Use of the sword

For he is God’s servant to do you good. But if you do wrong, be afraid, for he does not bear the sword for nothing. He is God’s servant, an agent of wrath to bring punishment on the wrongdoer (verse 4). The power of the sword is the exercise of force by government which is given to it by God. Paul, in the next breath, says the ruler is the servant of God. Of course, force is to be used only for righteousness, but that force is a legitimate dimension of ruling authority which this servant of God is given. The church has not been given the power of the sword, but the state has been given this authority.

Problem of war

Several theories concerning the Christian involvement in war have been postulated throughout church history and the debate continues even to our day.

There are those who take a pacifist position which says that under no circumstances is a Christian ever allowed to bear arms, and it is the duty of the Christian always to remain a conscientious objector, to refuse to participate in warfare.
The second position is one which we hear, sadly, from time to time: ‘My country right or wrong, my country.’ There are Christians who believe that any time a nation enters into war and conscripts its own citizens, it is the duty of the Christian to serve his civil government in whatever warfare it is engaged in. There were Christians in Germany who appealed to that principle of civil obedience to the magistrate, to justify their involvement in the Holocaust.

The third view, which I believe to be the biblical view, is what is called the ‘just war’ theory. The basic principle of this theory is that all wars are evil, but not everyone’s involvement in war is evil. It presupposes that in warfare, which is a dreadful thing, there are aggressors and there are innocent victims. There are those who take the offence, and those who are on the defence. The just war theory says that it is unjust for someone to wage war aggressively by attacking other nations’ borders and subjecting them to murder on a grand scale. And so the theory sees a war of aggression as a violation of the prohibition against murder. If an individual wilfully and with malice aforethought kills another individual, we call that murder and all of the negative sanctions of Scripture are called into play there. Well, if a nation, as a group, imposes murder on another group from another nation, that is equally murder and the sanctions of murder apply.

But the question arises, Does the civil magistrate, within the geographical boundaries of his own domain, have the right or the responsibility to use force to resist an aggressor and to protect his own people from being victims to hostile and aggressive acts? Again, if we look at an individual level we ask, Does the policeman have the right to use force to stop a murderer from committing his act of murder against a private citizen? And generally the answer to that question is yes. Again, by way of analogy, warfare in a defensive posture is then seen as self-defence or protection on a grand scale. The just war theory says that it is perfectly just for the government of a nation to wage defensive war.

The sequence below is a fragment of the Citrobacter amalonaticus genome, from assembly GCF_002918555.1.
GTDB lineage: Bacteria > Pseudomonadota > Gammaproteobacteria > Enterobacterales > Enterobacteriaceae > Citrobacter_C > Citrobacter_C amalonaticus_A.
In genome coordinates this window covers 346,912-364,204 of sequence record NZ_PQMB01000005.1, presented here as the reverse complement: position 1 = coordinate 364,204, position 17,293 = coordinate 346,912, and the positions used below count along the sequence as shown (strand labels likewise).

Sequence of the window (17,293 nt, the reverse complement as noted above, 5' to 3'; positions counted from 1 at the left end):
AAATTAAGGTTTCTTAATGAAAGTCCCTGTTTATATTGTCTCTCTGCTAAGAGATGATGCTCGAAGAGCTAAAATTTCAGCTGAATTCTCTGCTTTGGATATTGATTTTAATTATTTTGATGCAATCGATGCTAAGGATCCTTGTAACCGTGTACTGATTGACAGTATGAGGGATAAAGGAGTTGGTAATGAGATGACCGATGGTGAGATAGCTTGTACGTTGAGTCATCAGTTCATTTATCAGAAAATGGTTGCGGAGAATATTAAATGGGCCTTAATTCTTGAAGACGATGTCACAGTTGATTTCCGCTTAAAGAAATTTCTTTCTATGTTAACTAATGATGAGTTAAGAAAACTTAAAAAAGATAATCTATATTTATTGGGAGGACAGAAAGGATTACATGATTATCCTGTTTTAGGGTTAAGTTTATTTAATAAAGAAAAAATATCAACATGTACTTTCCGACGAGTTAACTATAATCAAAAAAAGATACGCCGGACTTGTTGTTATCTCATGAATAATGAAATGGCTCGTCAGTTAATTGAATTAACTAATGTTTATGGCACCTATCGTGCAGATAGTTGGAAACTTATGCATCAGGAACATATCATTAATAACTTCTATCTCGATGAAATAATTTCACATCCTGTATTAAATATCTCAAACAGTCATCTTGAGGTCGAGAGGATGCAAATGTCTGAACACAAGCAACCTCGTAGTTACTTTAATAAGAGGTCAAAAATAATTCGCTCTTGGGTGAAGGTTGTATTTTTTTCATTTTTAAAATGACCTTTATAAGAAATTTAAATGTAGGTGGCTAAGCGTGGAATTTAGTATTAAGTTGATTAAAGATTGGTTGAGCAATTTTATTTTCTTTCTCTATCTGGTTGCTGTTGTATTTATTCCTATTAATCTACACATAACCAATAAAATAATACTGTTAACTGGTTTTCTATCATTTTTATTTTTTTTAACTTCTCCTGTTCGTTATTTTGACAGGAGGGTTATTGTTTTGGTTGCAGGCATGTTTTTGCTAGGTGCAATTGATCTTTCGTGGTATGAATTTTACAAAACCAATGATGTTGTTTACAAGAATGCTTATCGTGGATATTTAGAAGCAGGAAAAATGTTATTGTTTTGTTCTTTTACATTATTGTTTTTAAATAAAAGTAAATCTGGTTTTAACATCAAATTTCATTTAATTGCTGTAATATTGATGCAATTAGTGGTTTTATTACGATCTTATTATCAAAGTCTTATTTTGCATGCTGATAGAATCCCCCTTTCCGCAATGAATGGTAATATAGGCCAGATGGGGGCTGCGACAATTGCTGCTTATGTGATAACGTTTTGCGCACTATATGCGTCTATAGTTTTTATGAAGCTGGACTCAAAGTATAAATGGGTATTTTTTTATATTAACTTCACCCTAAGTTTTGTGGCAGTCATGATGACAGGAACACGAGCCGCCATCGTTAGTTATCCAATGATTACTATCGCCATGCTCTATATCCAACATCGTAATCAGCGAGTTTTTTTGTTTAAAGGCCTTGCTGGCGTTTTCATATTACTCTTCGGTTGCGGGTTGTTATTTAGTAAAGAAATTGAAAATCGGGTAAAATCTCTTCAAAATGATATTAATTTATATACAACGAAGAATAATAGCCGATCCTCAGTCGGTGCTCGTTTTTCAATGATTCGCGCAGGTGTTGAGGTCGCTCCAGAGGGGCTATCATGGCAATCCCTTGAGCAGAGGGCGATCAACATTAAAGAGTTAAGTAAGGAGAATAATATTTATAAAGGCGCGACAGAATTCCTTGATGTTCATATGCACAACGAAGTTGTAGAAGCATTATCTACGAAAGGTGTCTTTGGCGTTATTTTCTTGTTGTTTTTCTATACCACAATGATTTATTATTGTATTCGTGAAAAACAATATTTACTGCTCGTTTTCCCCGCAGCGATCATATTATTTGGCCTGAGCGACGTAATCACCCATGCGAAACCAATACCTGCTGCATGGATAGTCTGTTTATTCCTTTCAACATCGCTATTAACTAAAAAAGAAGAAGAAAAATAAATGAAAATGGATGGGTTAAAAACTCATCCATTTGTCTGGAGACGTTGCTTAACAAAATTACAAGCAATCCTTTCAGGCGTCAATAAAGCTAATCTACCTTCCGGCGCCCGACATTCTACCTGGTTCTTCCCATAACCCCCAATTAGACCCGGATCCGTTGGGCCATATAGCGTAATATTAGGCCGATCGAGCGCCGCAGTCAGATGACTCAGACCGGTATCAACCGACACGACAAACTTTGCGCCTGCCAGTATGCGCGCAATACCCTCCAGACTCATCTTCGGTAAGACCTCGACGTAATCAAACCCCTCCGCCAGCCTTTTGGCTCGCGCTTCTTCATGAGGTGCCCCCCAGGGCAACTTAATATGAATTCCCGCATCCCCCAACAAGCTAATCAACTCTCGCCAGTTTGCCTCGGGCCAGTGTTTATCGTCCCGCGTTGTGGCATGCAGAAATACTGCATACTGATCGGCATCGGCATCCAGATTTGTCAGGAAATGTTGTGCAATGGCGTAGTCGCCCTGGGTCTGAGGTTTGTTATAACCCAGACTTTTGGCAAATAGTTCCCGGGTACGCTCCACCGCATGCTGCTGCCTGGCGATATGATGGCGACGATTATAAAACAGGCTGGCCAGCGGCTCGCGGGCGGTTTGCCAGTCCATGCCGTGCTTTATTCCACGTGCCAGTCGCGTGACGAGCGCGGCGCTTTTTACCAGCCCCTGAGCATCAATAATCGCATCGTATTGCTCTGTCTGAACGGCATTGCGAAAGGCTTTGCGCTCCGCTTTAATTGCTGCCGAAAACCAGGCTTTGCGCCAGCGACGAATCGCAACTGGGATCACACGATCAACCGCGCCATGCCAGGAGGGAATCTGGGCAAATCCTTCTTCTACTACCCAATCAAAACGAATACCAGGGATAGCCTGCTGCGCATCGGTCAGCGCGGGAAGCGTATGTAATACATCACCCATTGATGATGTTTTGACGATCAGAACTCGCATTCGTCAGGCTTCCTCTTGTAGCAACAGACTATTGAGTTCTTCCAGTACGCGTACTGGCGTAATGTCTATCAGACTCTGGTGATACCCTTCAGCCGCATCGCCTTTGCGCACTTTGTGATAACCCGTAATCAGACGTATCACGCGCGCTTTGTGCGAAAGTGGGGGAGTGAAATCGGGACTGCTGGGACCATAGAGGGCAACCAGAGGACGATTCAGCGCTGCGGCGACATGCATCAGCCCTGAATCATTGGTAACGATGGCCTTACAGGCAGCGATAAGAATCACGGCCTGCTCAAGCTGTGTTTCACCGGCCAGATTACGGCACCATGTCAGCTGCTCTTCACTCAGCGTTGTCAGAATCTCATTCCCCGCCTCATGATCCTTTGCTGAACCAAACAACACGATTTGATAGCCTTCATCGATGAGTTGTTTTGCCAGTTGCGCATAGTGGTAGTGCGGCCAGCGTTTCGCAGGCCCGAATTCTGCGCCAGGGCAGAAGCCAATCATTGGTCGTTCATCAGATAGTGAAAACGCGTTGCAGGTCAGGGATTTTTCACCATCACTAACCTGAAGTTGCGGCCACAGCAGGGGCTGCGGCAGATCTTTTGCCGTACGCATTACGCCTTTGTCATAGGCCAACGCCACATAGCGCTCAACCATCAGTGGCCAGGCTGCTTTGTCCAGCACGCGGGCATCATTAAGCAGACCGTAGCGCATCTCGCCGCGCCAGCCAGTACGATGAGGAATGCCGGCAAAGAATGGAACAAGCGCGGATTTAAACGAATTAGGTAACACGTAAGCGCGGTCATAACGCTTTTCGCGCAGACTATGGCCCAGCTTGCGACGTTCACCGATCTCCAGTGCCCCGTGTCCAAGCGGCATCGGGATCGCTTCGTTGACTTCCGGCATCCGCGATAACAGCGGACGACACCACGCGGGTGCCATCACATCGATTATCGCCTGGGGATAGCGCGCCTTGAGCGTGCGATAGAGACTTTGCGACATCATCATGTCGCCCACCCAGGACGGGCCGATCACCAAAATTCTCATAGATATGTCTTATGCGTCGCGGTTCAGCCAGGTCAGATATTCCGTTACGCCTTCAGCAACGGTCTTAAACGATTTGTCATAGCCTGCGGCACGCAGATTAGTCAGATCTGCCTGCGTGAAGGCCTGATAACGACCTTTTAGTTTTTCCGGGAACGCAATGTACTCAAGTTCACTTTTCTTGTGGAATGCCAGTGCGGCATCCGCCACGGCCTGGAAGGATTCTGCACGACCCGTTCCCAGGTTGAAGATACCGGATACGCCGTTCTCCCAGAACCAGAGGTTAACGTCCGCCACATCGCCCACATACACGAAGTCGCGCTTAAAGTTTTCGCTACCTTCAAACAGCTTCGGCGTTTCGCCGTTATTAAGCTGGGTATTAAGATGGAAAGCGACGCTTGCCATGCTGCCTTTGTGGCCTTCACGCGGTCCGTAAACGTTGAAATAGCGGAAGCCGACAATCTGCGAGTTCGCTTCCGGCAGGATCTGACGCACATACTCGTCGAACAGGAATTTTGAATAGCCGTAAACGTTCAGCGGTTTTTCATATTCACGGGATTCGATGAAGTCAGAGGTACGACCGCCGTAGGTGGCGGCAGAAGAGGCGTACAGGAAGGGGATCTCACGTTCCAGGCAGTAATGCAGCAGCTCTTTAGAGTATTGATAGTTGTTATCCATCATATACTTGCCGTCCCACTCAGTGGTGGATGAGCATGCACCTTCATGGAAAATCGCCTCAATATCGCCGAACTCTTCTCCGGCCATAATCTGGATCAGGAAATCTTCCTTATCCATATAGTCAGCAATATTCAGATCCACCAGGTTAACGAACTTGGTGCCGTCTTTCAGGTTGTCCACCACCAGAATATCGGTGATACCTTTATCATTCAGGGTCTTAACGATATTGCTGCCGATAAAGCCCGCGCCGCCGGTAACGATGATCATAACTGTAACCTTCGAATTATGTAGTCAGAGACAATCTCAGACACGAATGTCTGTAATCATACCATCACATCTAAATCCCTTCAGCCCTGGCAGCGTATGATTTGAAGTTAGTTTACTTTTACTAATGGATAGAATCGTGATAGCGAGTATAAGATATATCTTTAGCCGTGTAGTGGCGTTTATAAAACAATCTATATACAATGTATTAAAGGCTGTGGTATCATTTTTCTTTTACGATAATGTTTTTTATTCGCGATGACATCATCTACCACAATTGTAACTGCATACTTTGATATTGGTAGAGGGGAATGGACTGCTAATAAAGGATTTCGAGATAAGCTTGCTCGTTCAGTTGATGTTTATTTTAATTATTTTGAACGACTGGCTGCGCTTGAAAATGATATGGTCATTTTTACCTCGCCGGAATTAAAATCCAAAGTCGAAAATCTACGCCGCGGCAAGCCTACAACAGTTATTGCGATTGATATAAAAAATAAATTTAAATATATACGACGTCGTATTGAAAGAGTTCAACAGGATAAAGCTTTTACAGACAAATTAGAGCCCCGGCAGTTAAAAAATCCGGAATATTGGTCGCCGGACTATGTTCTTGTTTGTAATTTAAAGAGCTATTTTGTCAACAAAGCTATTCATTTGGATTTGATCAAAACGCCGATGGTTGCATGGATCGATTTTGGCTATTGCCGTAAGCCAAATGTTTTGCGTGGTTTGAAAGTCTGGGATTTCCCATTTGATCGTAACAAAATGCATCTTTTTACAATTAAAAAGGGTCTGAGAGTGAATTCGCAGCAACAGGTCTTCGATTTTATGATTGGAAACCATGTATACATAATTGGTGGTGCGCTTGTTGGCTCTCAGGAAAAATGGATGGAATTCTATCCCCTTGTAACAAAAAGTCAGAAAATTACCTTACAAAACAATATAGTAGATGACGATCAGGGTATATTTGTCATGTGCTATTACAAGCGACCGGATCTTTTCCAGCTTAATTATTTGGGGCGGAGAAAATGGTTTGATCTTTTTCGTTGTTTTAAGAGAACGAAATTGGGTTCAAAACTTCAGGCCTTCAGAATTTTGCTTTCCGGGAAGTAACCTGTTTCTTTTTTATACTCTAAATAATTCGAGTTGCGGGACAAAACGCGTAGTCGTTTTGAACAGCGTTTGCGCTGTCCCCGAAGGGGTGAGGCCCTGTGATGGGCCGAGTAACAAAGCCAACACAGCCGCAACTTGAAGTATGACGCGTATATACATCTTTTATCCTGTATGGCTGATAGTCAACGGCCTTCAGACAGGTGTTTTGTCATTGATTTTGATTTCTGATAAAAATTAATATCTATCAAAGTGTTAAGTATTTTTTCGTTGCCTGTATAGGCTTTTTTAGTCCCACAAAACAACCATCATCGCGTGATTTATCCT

But what is the Christian’s responsibility herein? He is to remember the principles we have learned already from this section of Scripture: (1) that it is his duty to be as submissive to the government as he possibly can without violating the laws of God; (2) that the government does have a God-given right to bear the sword, and not only a right to bear the sword but a responsibility to bear the sword, because one of the primary tasks of government is to preserve, maintain, defend and promote life. If these principles are sound, then it would seem clear that the Christian’s responsibility is to obey and to serve. Therefore the just war theory advocates that Christians who are called to serve in the armed forces in a righteous cause have a moral obligation to serve. They are not exempt from participation in a just action perpetrated by the state.
What happens if the state is itself the aggressor, and is involved in an unjust, unjustifiable act of warfare? If the state calls me to help it commit murder on a grand scale then, as a Christian, it is my duty to refuse to serve, no matter what the consequences may be.

Notice that in verse 4, the use of the sword is not only for restraint, but also as an instrument of vengeance. The civil magistrate, who holds an office that is enforced by instruments of violence, carries out a task of vengeance. This raises another difficult question with respect to biblical teaching because the Bible says clearly, ‘Vengeance is mine, saith the Lord, I will repay.’ Christians are clearly prohibited from being private, personal agents of revenge.
But God, who has the right to vengeance, also has the right to delegate instruments of vengeance. This is precisely what we learn in this verse, that God delegates to the civil magistrate a certain measure of vengeance, making the civil magistrate a minister of vengeance on God’s behalf. So it is within the province of the civil magistrate to seek retributive justice. It is within the province of the state to punish the evil doer.

R. C. Sproul, The Gospel of God: An Exposition of Romans (Great Britain: Christian Focus Publications, 1994), 216–218.